The first national lockdown hit house-builders hard but Taylor Wimpey says that it returned to near normal levels of production capacity towards the end of 2020.
However, profits for the year are set to be just a third of what they were the previous year.
Total UK home completions (including joint ventures) decreased by 39% to 9,609 in 2020, due primarily to the impact on production capacity during the second quarter shutdown (2019: 15,719).
In a trading update ahead of publication of annual results, Taylor Wimpey said that its 2020 results would be ‘in line with market expectations’, which suggests an operating profit of around £293m, compared to £850m in 2019 and £880m in 2018.
However, with demand for new homes remaining strong, the company ended 2020 with a total order book valued at £2,684m (2019: £2,176m), excluding joint ventures, which represents 10,685 homes (2019: 9,725 homes).
Other good news is that build cost inflation has remained lower than in recent years, it said, and – so far, at least – it has not experienced any significant supply chain issues associated with Brexit.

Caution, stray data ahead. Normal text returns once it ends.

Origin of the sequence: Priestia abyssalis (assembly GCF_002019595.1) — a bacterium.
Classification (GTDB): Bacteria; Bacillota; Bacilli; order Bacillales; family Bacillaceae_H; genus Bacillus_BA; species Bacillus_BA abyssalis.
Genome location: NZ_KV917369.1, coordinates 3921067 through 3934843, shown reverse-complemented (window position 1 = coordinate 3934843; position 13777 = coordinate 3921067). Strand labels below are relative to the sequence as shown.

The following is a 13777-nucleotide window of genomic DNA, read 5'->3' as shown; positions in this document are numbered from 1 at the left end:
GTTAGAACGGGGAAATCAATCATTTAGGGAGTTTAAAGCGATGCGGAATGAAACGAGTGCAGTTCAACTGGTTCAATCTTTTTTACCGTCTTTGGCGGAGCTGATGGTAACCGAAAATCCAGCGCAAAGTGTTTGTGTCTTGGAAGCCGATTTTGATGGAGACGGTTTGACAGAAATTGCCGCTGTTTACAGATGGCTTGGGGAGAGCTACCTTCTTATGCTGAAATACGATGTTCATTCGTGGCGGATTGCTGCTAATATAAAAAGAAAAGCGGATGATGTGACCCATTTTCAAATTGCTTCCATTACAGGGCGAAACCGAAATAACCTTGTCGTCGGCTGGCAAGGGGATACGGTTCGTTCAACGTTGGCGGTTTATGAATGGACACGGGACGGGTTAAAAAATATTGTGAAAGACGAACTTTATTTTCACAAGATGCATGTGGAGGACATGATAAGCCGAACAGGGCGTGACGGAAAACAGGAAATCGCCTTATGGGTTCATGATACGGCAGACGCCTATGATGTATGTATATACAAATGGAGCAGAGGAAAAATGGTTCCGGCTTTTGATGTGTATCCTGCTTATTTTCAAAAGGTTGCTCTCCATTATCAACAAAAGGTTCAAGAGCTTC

Chief executive Pete Redfern said: “While operations were impacted by the shutdown period in the second quarter, the subsequent return to near normal construction capacity and continuing resilience of the UK housing market enabled sales and production to recover strongly towards the end of the year. We increased new investment in land in the second half of the year as high quality land became available at attractive margins.
“We start the year with an excellent order book and ongoing focus on strengthening the business and improving margins. This will position Taylor Wimpey well to deliver strong and reliable returns for our stakeholders over the medium term.”